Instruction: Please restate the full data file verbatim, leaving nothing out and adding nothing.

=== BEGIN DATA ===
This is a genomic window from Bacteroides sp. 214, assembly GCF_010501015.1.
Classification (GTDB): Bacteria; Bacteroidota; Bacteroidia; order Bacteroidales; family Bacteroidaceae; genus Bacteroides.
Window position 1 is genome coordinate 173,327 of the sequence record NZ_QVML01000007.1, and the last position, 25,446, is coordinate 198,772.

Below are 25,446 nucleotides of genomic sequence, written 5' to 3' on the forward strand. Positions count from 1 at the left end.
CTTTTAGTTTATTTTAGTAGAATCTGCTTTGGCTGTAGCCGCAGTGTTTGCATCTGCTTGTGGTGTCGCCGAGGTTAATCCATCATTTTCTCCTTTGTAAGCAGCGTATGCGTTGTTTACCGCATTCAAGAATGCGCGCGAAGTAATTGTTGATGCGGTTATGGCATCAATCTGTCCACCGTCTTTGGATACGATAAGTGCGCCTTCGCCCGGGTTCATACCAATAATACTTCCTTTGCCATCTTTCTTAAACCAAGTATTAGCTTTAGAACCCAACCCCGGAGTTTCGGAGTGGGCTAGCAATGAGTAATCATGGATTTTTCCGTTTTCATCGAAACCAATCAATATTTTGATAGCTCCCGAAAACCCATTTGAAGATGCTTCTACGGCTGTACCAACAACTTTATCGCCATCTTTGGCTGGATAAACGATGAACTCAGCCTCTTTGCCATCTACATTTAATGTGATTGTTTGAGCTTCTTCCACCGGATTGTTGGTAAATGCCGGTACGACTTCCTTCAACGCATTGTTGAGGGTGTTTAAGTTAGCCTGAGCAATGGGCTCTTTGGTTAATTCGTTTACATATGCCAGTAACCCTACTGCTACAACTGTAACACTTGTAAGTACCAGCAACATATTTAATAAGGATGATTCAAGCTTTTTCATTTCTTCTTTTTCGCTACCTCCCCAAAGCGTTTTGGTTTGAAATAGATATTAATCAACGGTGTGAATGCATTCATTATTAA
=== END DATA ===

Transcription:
This is a genomic window from Bacteroides sp. 214, assembly GCF_010501015.1.
Classification (GTDB): Bacteria; Bacteroidota; Bacteroidia; order Bacteroidales; family Bacteroidaceae; genus Bacteroides.
Window position 1 is genome coordinate 173,327 of the sequence record NZ_QVML01000007.1, and the last position, 25,446, is coordinate 198,772.

Below are 25,446 nucleotides of genomic sequence, written 5' to 3' on the forward strand. Positions count from 1 at the left end.
CTTTTAGTTTATTTTAGTAGAATCTGCTTTGGCTGTAGCCGCAGTGTTTGCATCTGCTTGTGGTGTCGCCGAGGTTAATCCATCATTTTCTCCTTTGTAAGCAGCGTATGCGTTGTTTACCGCATTCAAGAATGCGCGCGAAGTAATTGTTGATGCGGTTATGGCATCAATCTGTCCACCGTCTTTGGATACGATAAGTGCGCCTTCGCCCGGGTTCATACCAATAATACTTCCTTTGCCATCTTTCTTAAACCAAGTATTAGCTTTAGAACCCAACCCCGGAGTTTCGGAGTGGGCTAGCAATGAGTAATCATGGATTTTTCCGTTTTCATCGAAACCAATCAATATTTTGATAGCTCCCGAAAACCCATTTGAAGATGCTTCTACGGCTGTACCAACAACTTTATCGCCATCTTTGGCTGGATAAACGATGAACTCAGCCTCTTTGCCATCTACATTTAATGTGATTGTTTGAGCTTCTTCCACCGGATTGTTGGTAAATGCCGGTACGACTTCCTTCAACGCATTGTTGAGGGTGTTTAAGTTAGCCTGAGCAATGGGCTCTTTGGTTAATTCGTTTACATATGCCAGTAACCCTACTGCTACAACTGTAACACTTGTAAGTACCAGCAACATATTTAATAAGGATGATTCAAGCTTTTTCATTTCTTCTTTTTCGCTACCTCCCCAAAGCGTTTTGGTTTGAAATAGATATTAATCAACGGTGTGAATGCATTCATTATTAA